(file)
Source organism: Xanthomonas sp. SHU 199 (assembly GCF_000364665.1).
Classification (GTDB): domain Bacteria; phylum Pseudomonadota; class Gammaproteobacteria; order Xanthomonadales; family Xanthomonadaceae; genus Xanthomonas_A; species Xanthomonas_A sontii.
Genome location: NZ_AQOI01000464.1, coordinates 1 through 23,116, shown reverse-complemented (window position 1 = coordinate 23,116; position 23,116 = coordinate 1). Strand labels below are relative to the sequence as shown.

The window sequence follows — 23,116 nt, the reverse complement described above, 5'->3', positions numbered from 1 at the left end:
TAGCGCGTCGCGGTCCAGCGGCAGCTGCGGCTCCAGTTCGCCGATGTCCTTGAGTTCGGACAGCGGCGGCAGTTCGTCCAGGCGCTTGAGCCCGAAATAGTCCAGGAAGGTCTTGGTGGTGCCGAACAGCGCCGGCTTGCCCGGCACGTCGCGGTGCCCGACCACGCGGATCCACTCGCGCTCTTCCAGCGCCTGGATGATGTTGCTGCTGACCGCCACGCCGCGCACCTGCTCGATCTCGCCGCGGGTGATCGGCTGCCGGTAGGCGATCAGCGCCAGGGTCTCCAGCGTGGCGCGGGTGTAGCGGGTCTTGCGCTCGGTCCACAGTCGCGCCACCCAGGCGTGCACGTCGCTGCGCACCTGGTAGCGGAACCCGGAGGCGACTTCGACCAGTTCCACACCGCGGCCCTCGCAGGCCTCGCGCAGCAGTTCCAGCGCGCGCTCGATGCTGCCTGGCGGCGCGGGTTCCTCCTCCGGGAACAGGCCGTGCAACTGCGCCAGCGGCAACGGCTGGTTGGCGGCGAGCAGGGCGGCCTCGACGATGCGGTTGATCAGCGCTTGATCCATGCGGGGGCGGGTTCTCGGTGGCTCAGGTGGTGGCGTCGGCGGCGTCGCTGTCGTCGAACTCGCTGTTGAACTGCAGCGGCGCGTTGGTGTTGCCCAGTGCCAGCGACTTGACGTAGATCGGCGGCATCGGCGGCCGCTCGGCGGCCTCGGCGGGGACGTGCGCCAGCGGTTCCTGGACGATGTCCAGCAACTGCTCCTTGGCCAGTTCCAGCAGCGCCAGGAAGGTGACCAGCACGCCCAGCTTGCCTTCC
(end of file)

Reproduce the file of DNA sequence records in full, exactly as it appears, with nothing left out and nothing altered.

Source organism: Xanthomonas sp. SHU 199 (assembly GCF_000364665.1).
Classification (GTDB): domain Bacteria; phylum Pseudomonadota; class Gammaproteobacteria; order Xanthomonadales; family Xanthomonadaceae; genus Xanthomonas_A; species Xanthomonas_A sontii.
Genome location: NZ_AQOI01000464.1, coordinates 1 through 23,116, shown reverse-complemented (window position 1 = coordinate 23,116; position 23,116 = coordinate 1). Strand labels below are relative to the sequence as shown.

The window sequence follows — 23,116 nt, the reverse complement described above, 5'->3', positions numbered from 1 at the left end:
TAGCGCGTCGCGGTCCAGCGGCAGCTGCGGCTCCAGTTCGCCGATGTCCTTGAGTTCGGACAGCGGCGGCAGTTCGTCCAGGCGCTTGAGCCCGAAATAGTCCAGGAAGGTCTTGGTGGTGCCGAACAGCGCCGGCTTGCCCGGCACGTCGCGGTGCCCGACCACGCGGATCCACTCGCGCTCTTCCAGCGCCTGGATGATGTTGCTGCTGACCGCCACGCCGCGCACCTGCTCGATCTCGCCGCGGGTGATCGGCTGCCGGTAGGCGATCAGCGCCAGGGTCTCCAGCGTGGCGCGGGTGTAGCGGGTCTTGCGCTCGGTCCACAGTCGCGCCACCCAGGCGTGCACGTCGCTGCGCACCTGGTAGCGGAACCCGGAGGCGACTTCGACCAGTTCCACACCGCGGCCCTCGCAGGCCTCGCGCAGCAGTTCCAGCGCGCGCTCGATGCTGCCTGGCGGCGCGGGTTCCTCCTCCGGGAACAGGCCGTGCAACTGCGCCAGCGGCAACGGCTGGTTGGCGGCGAGCAGGGCGGCCTCGACGATGCGGTTGATCAGCGCTTGATCCATGCGGGGGCGGGTTCTCGGTGGCTCAGGTGGTGGCGTCGGCGGCGTCGCTGTCGTCGAACTCGCTGTTGAACTGCAGCGGCGCGTTGGTGTTGCCCAGTGCCAGCGACTTGACGTAGATCGGCGGCATCGGCGGCCGCTCGGCGGCCTCGGCGGGGACGTGCGCCAGCGGTTCCTGGACGATGTCCAGCAACTGCTCCTTGGCCAGTTCCAGCAGCGCCAGGAAGGTGACCAGCACGCCCAGCTTGCCTTCC